New for 2016, with an exceptional line-up of speakers including heads transformation, agile and DevOps specialists, The National DevOps Conference will take place on the 17-18 May 2016 at The British Museum.
Taking the stage on first day will be Stephen Williams, VP Engineering, Ticketmaster International, who will be presenting on a DevOps case study.
“My talk is on how we defined a DevOps strategy and programme within Ticketmaster, which allows flexible planning of how geographically distributed teams progress,” Williams explained.
“The second half of the talk will present some of the lessons we’ve learnt and the challenges to be expected when implementing a DevOps transformation programme.”
DevOps is critical to business wishing to reduce time to market
“DevOps (bringing Dev and Ops together) is really an extension to agile (bringing Dev and QA together), being responsive to business needs and enabling change in direction (pivoting) quickly where required and therefore being more innovative,” Williams said.
DevOps enables this by allowing changes to be deployed into production fast whilst reducing waste and risks. By going faster the organisation is able to get faster feedback on the impacts of the changes.
“You can liken this to the difference between having 1 shot on goal versus having 100 shots on goal in the same time frame. You’re more likely to score a goal when you have 100 shots. Therefore as we go faster the more innovative we can be,” Williams added.
What can organisations learn from Ticketmaster’s DevOps journey?
Williams explained what delegates at The National DevOps Conference will be able to take away from his presentation.
“My key takeaways are: Standardised where it makes sense, so teams can communicate, and share learnings and skills. Focus on small wins and removing waste. Measure what you can and show the impact of the impact of the changes, then expand to more meaningful measurements. Organise teams to include cross-functional skills Dev-QA-Sec-Ops and empower them to automate wherever possible,” Williams said.
“Finally be prepared for a transformational journey. There’s no short cut, and although the technical change is hard, be prepared that organisational change could be harder.”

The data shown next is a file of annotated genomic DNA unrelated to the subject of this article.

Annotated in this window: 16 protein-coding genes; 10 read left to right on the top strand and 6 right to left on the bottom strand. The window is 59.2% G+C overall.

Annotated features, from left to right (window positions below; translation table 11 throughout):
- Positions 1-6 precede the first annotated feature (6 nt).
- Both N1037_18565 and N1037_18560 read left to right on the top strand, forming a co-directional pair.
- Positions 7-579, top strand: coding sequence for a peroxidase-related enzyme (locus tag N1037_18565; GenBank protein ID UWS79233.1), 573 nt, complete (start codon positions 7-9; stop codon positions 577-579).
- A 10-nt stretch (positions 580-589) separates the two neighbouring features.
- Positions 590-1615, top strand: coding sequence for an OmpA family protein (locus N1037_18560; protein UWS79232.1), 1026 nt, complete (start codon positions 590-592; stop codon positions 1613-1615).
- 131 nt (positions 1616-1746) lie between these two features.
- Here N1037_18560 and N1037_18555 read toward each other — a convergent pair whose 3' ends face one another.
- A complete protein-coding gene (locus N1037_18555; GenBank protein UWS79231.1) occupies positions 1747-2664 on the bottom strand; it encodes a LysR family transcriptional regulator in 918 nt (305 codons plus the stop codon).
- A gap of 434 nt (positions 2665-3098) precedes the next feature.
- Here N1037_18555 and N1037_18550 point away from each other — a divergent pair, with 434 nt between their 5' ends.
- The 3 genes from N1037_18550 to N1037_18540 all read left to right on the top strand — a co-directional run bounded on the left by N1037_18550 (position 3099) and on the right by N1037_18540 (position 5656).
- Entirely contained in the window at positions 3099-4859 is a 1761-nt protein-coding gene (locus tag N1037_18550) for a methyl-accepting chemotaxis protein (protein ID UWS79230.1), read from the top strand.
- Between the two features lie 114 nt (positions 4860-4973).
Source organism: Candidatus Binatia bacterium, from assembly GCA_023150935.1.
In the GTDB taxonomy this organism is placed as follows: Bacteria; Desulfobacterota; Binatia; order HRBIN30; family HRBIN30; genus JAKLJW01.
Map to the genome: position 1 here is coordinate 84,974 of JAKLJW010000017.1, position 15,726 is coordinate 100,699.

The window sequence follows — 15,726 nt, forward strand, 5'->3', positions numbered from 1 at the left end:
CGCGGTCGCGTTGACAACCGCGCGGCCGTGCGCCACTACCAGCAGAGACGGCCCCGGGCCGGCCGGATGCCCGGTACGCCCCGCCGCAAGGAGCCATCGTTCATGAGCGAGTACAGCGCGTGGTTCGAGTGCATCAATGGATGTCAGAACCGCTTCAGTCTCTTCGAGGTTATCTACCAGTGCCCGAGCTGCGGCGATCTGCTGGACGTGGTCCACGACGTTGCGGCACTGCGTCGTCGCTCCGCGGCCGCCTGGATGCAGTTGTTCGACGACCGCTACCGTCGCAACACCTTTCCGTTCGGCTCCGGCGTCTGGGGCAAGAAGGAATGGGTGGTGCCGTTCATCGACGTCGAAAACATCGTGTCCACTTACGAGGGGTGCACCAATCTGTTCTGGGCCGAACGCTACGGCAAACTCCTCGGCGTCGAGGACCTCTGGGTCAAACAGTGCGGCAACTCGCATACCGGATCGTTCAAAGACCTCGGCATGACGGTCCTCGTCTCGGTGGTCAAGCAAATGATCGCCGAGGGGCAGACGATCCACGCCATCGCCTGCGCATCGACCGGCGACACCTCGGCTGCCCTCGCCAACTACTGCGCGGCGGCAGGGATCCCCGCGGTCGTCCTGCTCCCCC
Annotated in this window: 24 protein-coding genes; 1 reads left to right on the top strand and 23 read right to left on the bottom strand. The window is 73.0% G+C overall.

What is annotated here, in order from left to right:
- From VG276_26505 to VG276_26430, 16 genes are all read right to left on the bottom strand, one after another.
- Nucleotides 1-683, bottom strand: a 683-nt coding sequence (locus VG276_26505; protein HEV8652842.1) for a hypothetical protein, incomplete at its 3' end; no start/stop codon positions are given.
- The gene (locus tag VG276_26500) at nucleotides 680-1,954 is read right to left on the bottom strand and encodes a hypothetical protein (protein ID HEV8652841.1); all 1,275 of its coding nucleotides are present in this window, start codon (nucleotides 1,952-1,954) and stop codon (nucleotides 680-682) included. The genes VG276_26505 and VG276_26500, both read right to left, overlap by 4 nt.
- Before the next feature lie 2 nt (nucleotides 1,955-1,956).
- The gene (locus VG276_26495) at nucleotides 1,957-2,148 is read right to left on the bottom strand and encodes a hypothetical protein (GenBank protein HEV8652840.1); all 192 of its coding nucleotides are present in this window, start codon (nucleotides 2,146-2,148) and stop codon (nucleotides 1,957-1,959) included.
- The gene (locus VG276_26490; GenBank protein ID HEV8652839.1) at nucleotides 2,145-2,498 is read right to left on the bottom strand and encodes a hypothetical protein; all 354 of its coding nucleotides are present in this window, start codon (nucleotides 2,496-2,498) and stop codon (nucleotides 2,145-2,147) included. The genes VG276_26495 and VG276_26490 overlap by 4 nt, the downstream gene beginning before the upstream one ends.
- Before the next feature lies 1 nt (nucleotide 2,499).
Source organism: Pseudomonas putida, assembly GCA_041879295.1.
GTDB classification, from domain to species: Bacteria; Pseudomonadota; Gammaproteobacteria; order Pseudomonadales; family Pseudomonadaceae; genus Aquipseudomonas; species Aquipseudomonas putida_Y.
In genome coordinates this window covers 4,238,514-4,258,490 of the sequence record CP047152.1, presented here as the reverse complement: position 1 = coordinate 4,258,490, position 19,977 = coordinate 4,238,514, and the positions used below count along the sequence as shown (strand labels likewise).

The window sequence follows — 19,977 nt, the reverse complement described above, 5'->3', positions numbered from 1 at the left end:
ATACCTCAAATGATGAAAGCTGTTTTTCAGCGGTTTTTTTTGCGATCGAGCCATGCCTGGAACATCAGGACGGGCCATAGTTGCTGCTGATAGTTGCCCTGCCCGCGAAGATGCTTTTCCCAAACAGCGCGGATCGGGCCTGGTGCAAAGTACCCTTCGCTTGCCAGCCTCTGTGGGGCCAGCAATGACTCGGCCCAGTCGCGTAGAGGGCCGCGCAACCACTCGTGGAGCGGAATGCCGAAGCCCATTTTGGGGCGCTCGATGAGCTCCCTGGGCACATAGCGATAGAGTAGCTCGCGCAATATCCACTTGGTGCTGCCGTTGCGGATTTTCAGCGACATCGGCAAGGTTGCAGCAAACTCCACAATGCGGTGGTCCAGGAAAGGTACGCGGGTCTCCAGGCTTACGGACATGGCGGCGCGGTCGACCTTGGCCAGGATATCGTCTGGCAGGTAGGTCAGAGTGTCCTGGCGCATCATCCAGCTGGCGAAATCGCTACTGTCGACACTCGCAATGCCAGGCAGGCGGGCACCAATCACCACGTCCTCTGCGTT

Why attend The National DevOps Conference?
The National DevOps Conference provides an ideal environment for learning, networking and developing skills.
Williams shares his advice on attending the conference: “It’s always great at a conference such as this because you have such a wide array of people from different businesses, different viewpoints and different business domains and problems. Understanding other people’s approaches and the problems they’ve solved can only be a good thing to expand and strengthening one’s own knowledge and understanding of the DevOps domain space.
“It’s also a great opportunity to network, making those relationships that can help you draw on expertise post conference, as well as other potential business opportunities.”
Software testing and QA streams
In addition to bringing excellence, best practices and practical advice from the DevOps scene, The National DevOps Conference will include two software testing & QA streams for those interested in learning about testing’s role in the software development lifecycle.
These streams will include presentations from the public, retail, financial and gaming sectors.
The National DevOps Conference is sponsored by Hewlett Packard Enterprise, Perfecto, iSQI, Neotys, Delphix, CAPITA, nFocus, Valuelabs, Applause, Infostretch, IBM, Parasoft, BCS, Polarion, iTrinegy, CA Technologies, SMT Software Services, and Undo Software.
31 Media, organisers of The National DevOps Conference and publishers of TEST Magazine would like to thank its sponsors for their support.
Written by Cecilia Rehn.